An afternoon in Eden26th May 2009
May this year has brought us a right mix of weather. Saying that, it seems that its bank holiday weekends didn’t fare two badly and the start of the month saw me head to Appleby-in-Westmorland for a spot of wandering about the Upper Eden Valley in pleasant weather. The countryside, a mixture of the pastoral and the rough stuff, was as Eden-like as the weather. The route followed took in a number of public footpaths and I even got to fit in a snippet of the Pennine Way too, all the while keeping the amount of road walking to a minimum.
The idea of reaching High Cup Nick was in the back of my mind but, due to delays to my journey, that’s where it has had to stay for now. If a delay to my departure weren’t enough, a malfunctioning train really finished the prospect of it happening on my first visit to the area. It’s probably just as well not to overdo things on a first outing so I am far from bitter and, given the day that I enjoyed, being like that only would be a display of ungratefulness. The Upper Eden Valley is an area through which I had passed without stopping on various Anglo-Scottish journeys, so a visit was long overdue.
When I got to Appleby, blue skies were very much in evidence, but wads of cloud were obstructing the sun from time to time too, a mere triviality. The exit from urban confines was swift and getting over the A66 was no trouble either; I simply walked straight across the dual carriageway, not at all as foreboding as it sounds. Public rights of way conveyed me without a bout of confusion all the way to Flakebridge with only a short spell on tarmac. Field crossing was followed by woodland walking through Flakebridge Wood before more fields were traversed without too much perturbation of the livestock, sheep in places with cattle in others and a mixture elsewhere, or they of me. There were empty fields too, but the ground, except for the boggy stuff around Keisley Beck, remained sound as far as Keisley.
Passing Keisley, not at all a big spot and a hamlet really, I kept on with the public footpath shuffle until I reached the Pennine Way. It was at this point that I started thinking about fitting plans to fit the available time. It was enough to get me as far as Peeping Hill and allow for a bit of poking around on the access land. The reason for my probing was to see if there was a quick way down to the floor of High Cup Gill but I was going the wrong way about it so I returned to the Pennine Way in the interests of time. Looking at a map while spewing out these words, I can see better possibilities but they must await a future visit, perhaps with a newer map that actually shows the extent of the access land hereabouts.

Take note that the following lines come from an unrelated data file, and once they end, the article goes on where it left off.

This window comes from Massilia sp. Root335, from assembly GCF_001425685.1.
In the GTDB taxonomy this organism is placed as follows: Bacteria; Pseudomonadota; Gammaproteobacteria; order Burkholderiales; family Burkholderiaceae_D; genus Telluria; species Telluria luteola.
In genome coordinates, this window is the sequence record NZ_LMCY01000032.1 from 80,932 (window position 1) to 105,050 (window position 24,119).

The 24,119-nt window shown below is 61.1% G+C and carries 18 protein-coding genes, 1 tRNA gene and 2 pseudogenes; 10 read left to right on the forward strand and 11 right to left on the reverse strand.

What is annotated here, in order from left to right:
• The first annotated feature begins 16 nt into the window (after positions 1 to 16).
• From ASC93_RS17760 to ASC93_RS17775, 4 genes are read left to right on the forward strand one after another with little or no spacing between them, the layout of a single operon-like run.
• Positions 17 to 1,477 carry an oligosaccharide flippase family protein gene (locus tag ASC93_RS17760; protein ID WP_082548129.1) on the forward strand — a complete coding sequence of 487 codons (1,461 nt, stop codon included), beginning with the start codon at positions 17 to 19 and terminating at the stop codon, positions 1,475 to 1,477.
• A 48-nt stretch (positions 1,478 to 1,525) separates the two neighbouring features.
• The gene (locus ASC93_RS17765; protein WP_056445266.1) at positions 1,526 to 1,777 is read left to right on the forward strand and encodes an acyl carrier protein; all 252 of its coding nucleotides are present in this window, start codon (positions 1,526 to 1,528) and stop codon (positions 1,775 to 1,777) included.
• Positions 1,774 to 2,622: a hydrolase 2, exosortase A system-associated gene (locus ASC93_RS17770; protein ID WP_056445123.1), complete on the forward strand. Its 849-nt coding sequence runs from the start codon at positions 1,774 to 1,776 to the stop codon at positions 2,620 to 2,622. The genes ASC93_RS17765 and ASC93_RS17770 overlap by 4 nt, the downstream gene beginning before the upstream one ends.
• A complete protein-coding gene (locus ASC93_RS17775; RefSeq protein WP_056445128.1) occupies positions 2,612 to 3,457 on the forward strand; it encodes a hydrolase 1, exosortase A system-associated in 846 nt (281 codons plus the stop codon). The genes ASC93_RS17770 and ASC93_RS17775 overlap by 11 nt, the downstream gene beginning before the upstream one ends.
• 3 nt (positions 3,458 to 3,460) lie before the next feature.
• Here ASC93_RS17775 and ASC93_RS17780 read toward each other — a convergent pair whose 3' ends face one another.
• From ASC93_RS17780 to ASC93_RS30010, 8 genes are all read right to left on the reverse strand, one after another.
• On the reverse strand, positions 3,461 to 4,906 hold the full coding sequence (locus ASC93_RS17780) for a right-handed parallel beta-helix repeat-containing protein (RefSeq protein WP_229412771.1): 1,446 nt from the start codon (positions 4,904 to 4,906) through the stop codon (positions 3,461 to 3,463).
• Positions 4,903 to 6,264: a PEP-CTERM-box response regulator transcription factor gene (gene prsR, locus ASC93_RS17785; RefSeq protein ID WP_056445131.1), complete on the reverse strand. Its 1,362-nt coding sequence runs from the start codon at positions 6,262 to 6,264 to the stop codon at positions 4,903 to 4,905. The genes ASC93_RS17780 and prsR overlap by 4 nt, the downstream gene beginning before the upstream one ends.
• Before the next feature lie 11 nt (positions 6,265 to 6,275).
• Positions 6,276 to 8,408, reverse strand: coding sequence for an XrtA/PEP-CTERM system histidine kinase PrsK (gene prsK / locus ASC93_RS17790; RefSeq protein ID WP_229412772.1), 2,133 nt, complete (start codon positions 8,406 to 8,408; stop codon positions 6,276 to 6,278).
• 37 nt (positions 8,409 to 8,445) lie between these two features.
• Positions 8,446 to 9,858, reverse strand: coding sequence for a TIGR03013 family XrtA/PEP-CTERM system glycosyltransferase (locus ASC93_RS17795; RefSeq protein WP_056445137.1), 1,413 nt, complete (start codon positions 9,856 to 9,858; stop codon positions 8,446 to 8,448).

Unobstructed sunshine was to accompany me as I returned to Appleby. While I did largely reprise my outbound route, I stayed on the Pennine Way to reach the road passing through Dufton. With an eye on the time, I skirted Dufton but followed part of the road to Appleby before making use of a public footpath returning me to Flakebridge. It had by now become a wonderful evening for photographic exploits so I just had to stop and use the opportunities, though without overstaying my welcome. Beyond Flakebridge, I heard the sort of hubbub about which I often don’t care so much but it was reassuring this time around: road traffic noise. It was coming from the A66 and told me that I was making good time. As it happened, I was at my train station with maybe fifteen minutes to spare, never a bad thing, but my progress had been steady rather than rushed, a travesty given the evening that was. The visual delights weren’t done with my train taking me past plenty of gloriously lit hill country before it reached Leeds. Two changes of train later and an untroubled journey home was completed, an appropriate end to a good day out in the countryside.
Return train trip from Macclesfield to Appleby-in-Westmorland (the station gets called just Appleby for some reason) with changes in Manchester and Leeds.
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